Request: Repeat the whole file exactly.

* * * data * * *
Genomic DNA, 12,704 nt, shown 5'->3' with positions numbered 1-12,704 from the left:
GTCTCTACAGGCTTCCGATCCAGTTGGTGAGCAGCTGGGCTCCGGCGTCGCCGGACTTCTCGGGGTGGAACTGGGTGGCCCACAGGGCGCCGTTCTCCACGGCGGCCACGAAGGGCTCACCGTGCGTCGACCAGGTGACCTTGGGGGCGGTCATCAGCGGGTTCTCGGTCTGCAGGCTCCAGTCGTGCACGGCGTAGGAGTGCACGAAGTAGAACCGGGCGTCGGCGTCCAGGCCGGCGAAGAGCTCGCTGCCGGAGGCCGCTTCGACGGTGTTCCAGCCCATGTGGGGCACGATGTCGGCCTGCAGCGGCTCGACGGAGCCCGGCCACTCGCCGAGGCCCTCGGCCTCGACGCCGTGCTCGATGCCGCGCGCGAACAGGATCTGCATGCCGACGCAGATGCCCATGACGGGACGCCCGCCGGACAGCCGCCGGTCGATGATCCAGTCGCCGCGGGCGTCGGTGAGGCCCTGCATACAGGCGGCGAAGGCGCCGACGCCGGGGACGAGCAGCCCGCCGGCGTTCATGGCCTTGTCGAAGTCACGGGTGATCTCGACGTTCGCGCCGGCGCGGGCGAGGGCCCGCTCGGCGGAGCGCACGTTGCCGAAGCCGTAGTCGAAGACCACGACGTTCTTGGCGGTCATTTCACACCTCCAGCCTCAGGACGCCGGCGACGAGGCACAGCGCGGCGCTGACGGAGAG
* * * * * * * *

Genomic DNA, 12,704 nt, shown 5'->3' with positions numbered 1-12,704 from the left:
GTCTCTACAGGCTTCCGATCCAGTTGGTGAGCAGCTGGGCTCCGGCGTCGCCGGACTTCTCGGGGTGGAACTGGGTGGCCCACAGGGCGCCGTTCTCCACGGCGGCCACGAAGGGCTCACCGTGCGTCGACCAGGTGACCTTGGGGGCGGTCATCAGCGGGTTCTCGGTCTGCAGGCTCCAGTCGTGCACGGCGTAGGAGTGCACGAAGTAGAACCGGGCGTCGGCGTCCAGGCCGGCGAAGAGCTCGCTGCCGGAGGCCGCTTCGACGGTGTTCCAGCCCATGTGGGGCACGATGTCGGCCTGCAGCGGCTCGACGGAGCCCGGCCACTCGCCGAGGCCCTCGGCCTCGACGCCGTGCTCGATGCCGCGCGCGAACAGGATCTGCATGCCGACGCAGATGCCCATGACGGGACGCCCGCCGGACAGCCGCCGGTCGATGATCCAGTCGCCGCGGGCGTCGGTGAGGCCCTGCATACAGGCGGCGAAGGCGCCGACGCCGGGGACGAGCAGCCCGCCGGCGTTCATGGCCTTGTCGAAGTCACGGGTGATCTCGACGTTCGCGCCGGCGCGGGCGAGGGCCCGCTCGGCGGAGCGCACGTTGCCGAAGCCGTAGTCGAAGACCACGACGTTCTTGGCGGTCATTTCACACCTCCAGCCTCAGGACGCCGGCGACGAGGCACAGCGCGGCGCTGACGGAGAG